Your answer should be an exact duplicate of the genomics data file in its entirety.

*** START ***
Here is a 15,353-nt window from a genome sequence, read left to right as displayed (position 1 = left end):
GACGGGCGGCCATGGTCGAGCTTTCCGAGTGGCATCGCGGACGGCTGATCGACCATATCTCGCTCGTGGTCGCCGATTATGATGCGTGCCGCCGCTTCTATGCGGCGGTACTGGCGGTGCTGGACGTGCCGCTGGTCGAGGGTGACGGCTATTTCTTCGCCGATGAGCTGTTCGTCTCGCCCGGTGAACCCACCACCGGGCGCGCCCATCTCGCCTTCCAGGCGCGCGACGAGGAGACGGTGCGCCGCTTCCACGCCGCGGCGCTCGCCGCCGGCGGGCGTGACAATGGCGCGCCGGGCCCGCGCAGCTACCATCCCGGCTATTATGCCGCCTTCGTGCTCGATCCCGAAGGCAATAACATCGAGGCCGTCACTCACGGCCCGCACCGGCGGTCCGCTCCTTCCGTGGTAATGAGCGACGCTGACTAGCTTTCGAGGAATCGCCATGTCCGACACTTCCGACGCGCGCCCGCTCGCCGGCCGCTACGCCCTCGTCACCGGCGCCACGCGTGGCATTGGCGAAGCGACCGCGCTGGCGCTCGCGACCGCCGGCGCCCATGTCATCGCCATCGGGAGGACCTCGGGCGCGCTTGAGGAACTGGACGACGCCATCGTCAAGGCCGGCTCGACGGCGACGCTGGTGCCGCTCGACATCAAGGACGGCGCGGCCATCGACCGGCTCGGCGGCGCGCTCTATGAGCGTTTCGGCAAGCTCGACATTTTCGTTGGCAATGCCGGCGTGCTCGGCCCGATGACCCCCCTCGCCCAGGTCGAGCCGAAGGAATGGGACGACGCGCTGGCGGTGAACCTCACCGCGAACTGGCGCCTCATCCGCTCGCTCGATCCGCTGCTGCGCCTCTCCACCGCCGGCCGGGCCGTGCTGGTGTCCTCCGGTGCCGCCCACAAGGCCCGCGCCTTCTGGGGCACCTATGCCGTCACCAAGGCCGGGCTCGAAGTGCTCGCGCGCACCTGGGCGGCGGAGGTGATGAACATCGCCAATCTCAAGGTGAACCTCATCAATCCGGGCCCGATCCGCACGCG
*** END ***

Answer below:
Here is a 15,353-nt window from a genome sequence, read left to right as displayed (position 1 = left end):
GACGGGCGGCCATGGTCGAGCTTTCCGAGTGGCATCGCGGACGGCTGATCGACCATATCTCGCTCGTGGTCGCCGATTATGATGCGTGCCGCCGCTTCTATGCGGCGGTACTGGCGGTGCTGGACGTGCCGCTGGTCGAGGGTGACGGCTATTTCTTCGCCGATGAGCTGTTCGTCTCGCCCGGTGAACCCACCACCGGGCGCGCCCATCTCGCCTTCCAGGCGCGCGACGAGGAGACGGTGCGCCGCTTCCACGCCGCGGCGCTCGCCGCCGGCGGGCGTGACAATGGCGCGCCGGGCCCGCGCAGCTACCATCCCGGCTATTATGCCGCCTTCGTGCTCGATCCCGAAGGCAATAACATCGAGGCCGTCACTCACGGCCCGCACCGGCGGTCCGCTCCTTCCGTGGTAATGAGCGACGCTGACTAGCTTTCGAGGAATCGCCATGTCCGACACTTCCGACGCGCGCCCGCTCGCCGGCCGCTACGCCCTCGTCACCGGCGCCACGCGTGGCATTGGCGAAGCGACCGCGCTGGCGCTCGCGACCGCCGGCGCCCATGTCATCGCCATCGGGAGGACCTCGGGCGCGCTTGAGGAACTGGACGACGCCATCGTCAAGGCCGGCTCGACGGCGACGCTGGTGCCGCTCGACATCAAGGACGGCGCGGCCATCGACCGGCTCGGCGGCGCGCTCTATGAGCGTTTCGGCAAGCTCGACATTTTCGTTGGCAATGCCGGCGTGCTCGGCCCGATGACCCCCCTCGCCCAGGTCGAGCCGAAGGAATGGGACGACGCGCTGGCGGTGAACCTCACCGCGAACTGGCGCCTCATCCGCTCGCTCGATCCGCTGCTGCGCCTCTCCACCGCCGGCCGGGCCGTGCTGGTGTCCTCCGGTGCCGCCCACAAGGCCCGCGCCTTCTGGGGCACCTATGCCGTCACCAAGGCCGGGCTCGAAGTGCTCGCGCGCACCTGGGCGGCGGAGGTGATGAACATCGCCAATCTCAAGGTGAACCTCATCAATCCGGGCCCGATCCGCACGCG